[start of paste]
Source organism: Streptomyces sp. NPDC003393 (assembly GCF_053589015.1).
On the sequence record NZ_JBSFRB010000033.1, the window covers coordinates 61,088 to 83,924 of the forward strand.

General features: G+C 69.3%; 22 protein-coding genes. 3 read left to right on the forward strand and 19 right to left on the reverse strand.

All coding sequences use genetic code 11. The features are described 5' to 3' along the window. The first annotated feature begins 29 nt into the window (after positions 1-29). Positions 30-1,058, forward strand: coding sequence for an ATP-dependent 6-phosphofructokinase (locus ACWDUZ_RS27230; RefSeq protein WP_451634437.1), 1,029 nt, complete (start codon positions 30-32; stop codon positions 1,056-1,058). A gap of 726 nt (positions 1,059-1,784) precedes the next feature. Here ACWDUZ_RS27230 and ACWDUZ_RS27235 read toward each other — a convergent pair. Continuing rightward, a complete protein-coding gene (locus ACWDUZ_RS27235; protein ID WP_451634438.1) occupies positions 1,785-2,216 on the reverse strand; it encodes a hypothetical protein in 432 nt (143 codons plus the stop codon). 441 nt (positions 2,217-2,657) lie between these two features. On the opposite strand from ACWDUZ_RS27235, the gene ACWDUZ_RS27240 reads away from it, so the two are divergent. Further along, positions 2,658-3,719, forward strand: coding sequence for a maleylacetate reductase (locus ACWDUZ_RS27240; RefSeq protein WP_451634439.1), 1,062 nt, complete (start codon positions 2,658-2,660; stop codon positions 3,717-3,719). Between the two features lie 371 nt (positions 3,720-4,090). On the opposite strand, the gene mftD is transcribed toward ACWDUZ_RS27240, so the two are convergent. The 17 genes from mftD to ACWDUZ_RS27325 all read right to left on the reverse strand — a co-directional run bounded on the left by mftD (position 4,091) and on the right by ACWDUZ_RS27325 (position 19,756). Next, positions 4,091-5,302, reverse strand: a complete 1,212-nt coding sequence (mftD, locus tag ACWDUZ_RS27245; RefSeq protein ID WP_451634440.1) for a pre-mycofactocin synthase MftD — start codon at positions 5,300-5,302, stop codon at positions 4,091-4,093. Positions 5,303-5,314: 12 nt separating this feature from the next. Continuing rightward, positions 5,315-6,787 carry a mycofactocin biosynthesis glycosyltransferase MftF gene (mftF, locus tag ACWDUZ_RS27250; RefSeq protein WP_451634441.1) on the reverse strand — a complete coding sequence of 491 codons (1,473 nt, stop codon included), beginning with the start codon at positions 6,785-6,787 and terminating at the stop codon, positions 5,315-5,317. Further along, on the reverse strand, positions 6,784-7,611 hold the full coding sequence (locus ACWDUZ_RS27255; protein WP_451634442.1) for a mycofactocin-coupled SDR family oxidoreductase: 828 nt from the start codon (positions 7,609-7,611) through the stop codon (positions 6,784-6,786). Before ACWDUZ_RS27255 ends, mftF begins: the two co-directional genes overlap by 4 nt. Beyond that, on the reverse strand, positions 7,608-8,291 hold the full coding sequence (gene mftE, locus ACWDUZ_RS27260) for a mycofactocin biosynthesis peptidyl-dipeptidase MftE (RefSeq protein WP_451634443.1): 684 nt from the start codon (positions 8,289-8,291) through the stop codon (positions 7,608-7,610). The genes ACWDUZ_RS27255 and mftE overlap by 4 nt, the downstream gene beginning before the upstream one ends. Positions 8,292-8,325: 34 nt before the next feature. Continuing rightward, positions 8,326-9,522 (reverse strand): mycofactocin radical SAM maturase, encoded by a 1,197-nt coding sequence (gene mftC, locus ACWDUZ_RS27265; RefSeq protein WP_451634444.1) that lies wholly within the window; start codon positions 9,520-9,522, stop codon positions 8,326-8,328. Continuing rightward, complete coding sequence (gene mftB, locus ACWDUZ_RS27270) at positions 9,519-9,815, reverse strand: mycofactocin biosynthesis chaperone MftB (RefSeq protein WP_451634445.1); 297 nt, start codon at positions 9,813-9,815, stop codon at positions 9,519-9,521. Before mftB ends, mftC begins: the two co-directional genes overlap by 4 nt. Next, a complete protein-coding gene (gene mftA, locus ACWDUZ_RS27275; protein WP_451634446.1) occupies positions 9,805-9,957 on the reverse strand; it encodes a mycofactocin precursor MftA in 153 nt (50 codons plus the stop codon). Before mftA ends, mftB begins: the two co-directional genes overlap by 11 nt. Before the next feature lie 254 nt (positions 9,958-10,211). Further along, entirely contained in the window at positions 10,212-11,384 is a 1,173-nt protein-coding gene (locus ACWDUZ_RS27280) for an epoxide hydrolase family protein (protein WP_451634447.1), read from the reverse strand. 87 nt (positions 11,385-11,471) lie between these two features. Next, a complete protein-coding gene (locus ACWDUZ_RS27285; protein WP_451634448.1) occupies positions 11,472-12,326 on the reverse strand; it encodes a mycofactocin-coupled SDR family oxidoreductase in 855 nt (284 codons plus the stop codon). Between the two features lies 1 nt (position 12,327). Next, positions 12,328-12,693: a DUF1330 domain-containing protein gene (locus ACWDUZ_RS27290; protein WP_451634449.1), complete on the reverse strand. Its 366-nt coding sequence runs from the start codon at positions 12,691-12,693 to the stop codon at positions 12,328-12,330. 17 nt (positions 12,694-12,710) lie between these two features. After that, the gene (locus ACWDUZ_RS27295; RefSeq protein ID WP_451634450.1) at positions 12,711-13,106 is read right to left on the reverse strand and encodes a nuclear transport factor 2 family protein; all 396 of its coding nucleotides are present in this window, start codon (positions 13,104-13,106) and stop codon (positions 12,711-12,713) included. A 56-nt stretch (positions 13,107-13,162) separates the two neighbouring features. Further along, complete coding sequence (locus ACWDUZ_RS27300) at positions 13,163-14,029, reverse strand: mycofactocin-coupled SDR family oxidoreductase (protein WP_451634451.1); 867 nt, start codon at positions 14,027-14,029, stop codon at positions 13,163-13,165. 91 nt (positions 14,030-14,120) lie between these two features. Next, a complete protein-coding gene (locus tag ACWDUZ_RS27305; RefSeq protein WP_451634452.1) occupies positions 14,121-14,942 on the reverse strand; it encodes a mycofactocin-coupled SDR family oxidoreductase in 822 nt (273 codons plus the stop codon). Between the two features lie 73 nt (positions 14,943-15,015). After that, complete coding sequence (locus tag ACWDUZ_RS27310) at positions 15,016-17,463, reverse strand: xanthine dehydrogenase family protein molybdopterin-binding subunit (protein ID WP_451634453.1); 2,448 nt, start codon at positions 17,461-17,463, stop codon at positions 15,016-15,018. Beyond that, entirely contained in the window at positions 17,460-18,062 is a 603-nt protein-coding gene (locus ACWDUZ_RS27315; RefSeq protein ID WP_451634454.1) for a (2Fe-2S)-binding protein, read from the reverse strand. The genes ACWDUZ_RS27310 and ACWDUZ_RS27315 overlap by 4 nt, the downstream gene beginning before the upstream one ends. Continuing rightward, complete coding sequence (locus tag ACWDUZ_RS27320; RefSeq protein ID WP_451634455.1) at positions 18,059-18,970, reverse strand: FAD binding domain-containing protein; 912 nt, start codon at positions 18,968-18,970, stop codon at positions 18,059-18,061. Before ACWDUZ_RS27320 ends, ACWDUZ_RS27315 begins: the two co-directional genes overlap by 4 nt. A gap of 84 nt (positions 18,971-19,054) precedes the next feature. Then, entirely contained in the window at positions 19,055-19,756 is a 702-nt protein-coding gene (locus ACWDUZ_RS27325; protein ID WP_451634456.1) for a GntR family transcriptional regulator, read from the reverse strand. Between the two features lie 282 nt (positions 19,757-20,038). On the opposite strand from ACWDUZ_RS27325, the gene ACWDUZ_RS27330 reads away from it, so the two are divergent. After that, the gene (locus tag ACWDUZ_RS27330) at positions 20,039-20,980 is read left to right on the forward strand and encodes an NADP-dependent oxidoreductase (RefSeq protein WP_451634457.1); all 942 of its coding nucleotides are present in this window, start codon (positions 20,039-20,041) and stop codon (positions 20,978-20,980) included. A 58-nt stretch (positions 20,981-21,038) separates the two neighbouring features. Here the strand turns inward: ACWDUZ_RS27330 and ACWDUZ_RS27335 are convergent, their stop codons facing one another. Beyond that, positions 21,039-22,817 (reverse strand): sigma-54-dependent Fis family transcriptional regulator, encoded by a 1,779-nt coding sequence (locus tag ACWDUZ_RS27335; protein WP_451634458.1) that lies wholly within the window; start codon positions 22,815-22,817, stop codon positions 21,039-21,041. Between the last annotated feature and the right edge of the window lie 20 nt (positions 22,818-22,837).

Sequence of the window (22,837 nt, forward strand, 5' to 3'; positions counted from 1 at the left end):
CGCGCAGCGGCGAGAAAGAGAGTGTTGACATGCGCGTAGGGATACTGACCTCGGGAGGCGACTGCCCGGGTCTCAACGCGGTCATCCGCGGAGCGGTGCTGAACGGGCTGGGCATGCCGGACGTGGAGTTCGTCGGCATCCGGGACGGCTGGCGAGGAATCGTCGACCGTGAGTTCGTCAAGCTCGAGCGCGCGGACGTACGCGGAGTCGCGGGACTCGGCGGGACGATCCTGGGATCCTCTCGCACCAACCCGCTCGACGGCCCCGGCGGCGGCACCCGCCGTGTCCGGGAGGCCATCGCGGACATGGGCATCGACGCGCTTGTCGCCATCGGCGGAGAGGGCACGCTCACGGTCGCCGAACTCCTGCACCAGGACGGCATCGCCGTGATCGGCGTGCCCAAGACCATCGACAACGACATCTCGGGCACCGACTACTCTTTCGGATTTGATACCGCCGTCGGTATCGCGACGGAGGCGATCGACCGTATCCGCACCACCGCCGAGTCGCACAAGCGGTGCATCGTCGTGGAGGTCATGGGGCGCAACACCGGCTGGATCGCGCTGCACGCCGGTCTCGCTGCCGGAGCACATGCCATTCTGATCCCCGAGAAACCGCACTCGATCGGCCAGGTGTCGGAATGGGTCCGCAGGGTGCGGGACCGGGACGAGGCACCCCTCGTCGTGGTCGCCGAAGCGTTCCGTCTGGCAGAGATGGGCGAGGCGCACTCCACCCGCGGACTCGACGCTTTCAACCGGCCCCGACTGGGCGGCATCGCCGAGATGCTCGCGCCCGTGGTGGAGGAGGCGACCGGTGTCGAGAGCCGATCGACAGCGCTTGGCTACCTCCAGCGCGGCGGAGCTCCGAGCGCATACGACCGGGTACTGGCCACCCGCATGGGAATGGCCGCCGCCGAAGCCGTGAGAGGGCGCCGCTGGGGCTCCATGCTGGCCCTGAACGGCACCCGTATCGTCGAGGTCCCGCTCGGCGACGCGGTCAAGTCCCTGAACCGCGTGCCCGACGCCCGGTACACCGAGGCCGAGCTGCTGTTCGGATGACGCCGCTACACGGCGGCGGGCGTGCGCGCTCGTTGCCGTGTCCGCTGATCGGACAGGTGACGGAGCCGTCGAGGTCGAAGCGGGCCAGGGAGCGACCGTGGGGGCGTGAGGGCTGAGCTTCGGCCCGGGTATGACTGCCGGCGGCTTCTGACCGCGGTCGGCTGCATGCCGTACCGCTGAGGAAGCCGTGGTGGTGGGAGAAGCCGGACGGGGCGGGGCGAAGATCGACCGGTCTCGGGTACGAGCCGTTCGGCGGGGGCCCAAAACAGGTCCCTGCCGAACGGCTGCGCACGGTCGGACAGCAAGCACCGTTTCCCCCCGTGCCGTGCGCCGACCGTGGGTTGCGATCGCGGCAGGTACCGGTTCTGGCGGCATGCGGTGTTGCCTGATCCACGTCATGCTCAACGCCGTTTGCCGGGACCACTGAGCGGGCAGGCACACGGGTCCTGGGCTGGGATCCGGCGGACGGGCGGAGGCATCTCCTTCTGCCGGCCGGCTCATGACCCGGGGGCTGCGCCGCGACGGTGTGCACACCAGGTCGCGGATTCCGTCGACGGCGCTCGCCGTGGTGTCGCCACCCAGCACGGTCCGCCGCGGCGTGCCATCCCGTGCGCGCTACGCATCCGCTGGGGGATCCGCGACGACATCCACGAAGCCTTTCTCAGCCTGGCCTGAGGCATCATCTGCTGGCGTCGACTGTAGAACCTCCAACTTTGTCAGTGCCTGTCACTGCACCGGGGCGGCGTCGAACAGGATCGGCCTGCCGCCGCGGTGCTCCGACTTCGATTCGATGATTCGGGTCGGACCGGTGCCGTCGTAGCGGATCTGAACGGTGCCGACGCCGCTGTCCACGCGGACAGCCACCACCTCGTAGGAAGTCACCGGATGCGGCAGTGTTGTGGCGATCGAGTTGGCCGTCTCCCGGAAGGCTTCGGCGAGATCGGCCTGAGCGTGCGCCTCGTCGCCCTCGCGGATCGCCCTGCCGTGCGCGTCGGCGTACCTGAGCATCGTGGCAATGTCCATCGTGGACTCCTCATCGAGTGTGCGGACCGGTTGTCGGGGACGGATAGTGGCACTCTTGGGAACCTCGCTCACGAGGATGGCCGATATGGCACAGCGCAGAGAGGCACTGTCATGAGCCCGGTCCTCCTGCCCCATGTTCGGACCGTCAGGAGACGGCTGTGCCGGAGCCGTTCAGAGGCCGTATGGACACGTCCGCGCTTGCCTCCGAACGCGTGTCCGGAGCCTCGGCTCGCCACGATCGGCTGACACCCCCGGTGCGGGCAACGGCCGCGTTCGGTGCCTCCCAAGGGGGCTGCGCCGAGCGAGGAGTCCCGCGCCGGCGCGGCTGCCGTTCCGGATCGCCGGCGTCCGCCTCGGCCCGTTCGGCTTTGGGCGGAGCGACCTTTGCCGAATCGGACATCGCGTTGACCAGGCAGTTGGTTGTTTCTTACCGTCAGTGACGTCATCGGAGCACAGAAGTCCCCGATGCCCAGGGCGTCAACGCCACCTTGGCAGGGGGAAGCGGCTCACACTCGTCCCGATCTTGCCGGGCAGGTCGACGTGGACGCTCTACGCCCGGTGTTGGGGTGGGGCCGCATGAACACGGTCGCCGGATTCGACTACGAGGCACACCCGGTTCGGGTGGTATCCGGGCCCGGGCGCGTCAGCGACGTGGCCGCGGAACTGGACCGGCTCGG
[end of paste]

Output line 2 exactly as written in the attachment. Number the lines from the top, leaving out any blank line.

On the sequence record NZ_JBSFRB010000033.1, the window covers coordinates 61,088 to 83,924 of the forward strand.